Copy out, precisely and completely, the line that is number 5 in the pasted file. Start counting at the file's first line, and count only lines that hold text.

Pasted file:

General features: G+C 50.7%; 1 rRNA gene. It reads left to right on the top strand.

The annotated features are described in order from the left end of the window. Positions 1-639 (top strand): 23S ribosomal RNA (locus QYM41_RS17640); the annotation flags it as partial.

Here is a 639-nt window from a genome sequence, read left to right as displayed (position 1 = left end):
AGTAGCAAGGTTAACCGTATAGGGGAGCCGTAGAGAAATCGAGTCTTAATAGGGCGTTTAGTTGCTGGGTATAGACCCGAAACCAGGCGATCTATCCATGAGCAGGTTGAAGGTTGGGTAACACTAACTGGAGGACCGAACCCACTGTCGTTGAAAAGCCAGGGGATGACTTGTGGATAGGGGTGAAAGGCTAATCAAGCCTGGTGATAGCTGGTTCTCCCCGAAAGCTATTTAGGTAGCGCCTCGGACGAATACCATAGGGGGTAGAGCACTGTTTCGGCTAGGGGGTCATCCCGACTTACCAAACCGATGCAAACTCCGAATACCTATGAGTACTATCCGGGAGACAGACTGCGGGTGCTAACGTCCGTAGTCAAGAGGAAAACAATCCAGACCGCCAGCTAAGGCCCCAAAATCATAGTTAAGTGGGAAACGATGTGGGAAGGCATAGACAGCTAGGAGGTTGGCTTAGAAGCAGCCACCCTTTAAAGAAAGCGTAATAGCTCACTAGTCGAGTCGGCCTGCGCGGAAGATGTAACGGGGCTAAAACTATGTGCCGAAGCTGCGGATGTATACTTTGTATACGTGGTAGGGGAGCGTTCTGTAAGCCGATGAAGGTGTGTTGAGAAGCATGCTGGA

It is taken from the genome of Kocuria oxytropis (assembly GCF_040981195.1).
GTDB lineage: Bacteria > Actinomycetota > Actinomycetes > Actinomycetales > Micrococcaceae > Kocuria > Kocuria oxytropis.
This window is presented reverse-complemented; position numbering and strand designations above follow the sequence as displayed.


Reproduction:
It is taken from the genome of Kocuria oxytropis (assembly GCF_040981195.1).